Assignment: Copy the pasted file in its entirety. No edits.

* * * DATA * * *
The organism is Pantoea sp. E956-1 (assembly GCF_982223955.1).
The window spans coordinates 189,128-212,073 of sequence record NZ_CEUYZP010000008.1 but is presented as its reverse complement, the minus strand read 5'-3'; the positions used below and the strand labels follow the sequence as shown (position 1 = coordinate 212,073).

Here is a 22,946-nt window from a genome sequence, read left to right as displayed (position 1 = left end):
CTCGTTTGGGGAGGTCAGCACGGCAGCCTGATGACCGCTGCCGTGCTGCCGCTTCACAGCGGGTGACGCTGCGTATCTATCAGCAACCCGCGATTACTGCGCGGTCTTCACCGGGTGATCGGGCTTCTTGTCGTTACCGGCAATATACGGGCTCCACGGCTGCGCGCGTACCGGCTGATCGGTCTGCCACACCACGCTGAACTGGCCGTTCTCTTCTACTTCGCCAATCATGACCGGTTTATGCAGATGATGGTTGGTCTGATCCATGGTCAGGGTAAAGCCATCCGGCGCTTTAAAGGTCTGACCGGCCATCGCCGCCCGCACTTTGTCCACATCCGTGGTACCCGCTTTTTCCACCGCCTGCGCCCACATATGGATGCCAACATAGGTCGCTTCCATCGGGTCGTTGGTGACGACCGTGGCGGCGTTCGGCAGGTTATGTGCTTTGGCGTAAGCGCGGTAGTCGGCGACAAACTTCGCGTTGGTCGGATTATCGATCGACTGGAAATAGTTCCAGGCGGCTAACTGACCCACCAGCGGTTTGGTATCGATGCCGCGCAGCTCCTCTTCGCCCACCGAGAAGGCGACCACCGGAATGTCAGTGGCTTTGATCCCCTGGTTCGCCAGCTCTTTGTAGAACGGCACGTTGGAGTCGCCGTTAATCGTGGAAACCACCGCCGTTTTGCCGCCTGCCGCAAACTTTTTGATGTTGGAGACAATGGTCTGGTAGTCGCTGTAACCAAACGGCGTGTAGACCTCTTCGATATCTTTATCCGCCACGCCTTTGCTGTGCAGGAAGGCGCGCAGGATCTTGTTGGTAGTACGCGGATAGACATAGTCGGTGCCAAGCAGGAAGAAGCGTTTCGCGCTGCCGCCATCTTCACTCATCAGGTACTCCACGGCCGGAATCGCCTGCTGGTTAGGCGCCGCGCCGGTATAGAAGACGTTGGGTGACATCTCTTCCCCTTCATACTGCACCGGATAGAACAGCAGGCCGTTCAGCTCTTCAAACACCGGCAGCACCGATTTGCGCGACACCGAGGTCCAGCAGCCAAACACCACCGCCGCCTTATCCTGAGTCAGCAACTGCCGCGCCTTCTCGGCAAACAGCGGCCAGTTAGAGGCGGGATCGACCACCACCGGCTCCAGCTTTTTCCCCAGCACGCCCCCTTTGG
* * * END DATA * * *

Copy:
The organism is Pantoea sp. E956-1 (assembly GCF_982223955.1).
The window spans coordinates 189,128-212,073 of sequence record NZ_CEUYZP010000008.1 but is presented as its reverse complement, the minus strand read 5'-3'; the positions used below and the strand labels follow the sequence as shown (position 1 = coordinate 212,073).

Here is a 22,946-nt window from a genome sequence, read left to right as displayed (position 1 = left end):
CTCGTTTGGGGAGGTCAGCACGGCAGCCTGATGACCGCTGCCGTGCTGCCGCTTCACAGCGGGTGACGCTGCGTATCTATCAGCAACCCGCGATTACTGCGCGGTCTTCACCGGGTGATCGGGCTTCTTGTCGTTACCGGCAATATACGGGCTCCACGGCTGCGCGCGTACCGGCTGATCGGTCTGCCACACCACGCTGAACTGGCCGTTCTCTTCTACTTCGCCAATCATGACCGGTTTATGCAGATGATGGTTGGTCTGATCCATGGTCAGGGTAAAGCCATCCGGCGCTTTAAAGGTCTGACCGGCCATCGCCGCCCGCACTTTGTCCACATCCGTGGTACCCGCTTTTTCCACCGCCTGCGCCCACATATGGATGCCAACATAGGTCGCTTCCATCGGGTCGTTGGTGACGACCGTGGCGGCGTTCGGCAGGTTATGTGCTTTGGCGTAAGCGCGGTAGTCGGCGACAAACTTCGCGTTGGTCGGATTATCGATCGACTGGAAATAGTTCCAGGCGGCTAACTGACCCACCAGCGGTTTGGTATCGATGCCGCGCAGCTCCTCTTCGCCCACCGAGAAGGCGACCACCGGAATGTCAGTGGCTTTGATCCCCTGGTTCGCCAGCTCTTTGTAGAACGGCACGTTGGAGTCGCCGTTAATCGTGGAAACCACCGCCGTTTTGCCGCCTGCCGCAAACTTTTTGATGTTGGAGACAATGGTCTGGTAGTCGCTGTAACCAAACGGCGTGTAGACCTCTTCGATATCTTTATCCGCCACGCCTTTGCTGTGCAGGAAGGCGCGCAGGATCTTGTTGGTAGTACGCGGATAGACATAGTCGGTGCCAAGCAGGAAGAAGCGTTTCGCGCTGCCGCCATCTTCACTCATCAGGTACTCCACGGCCGGAATCGCCTGCTGGTTAGGCGCCGCGCCGGTATAGAAGACGTTGGGTGACATCTCTTCCCCTTCATACTGCACCGGATAGAACAGCAGGCCGTTCAGCTCTTCAAACACCGGCAGCACCGATTTGCGCGACACCGAGGTCCAGCAGCCAAACACCACCGCCGCCTTATCCTGAGTCAGCAACTGCCGCGCCTTCTCGGCAAACAGCGGCCAGTTAGAGGCGGGATCGACCACCACCGGCTCCAGCTTTTTCCCCAGCACGCCCCCTTTGG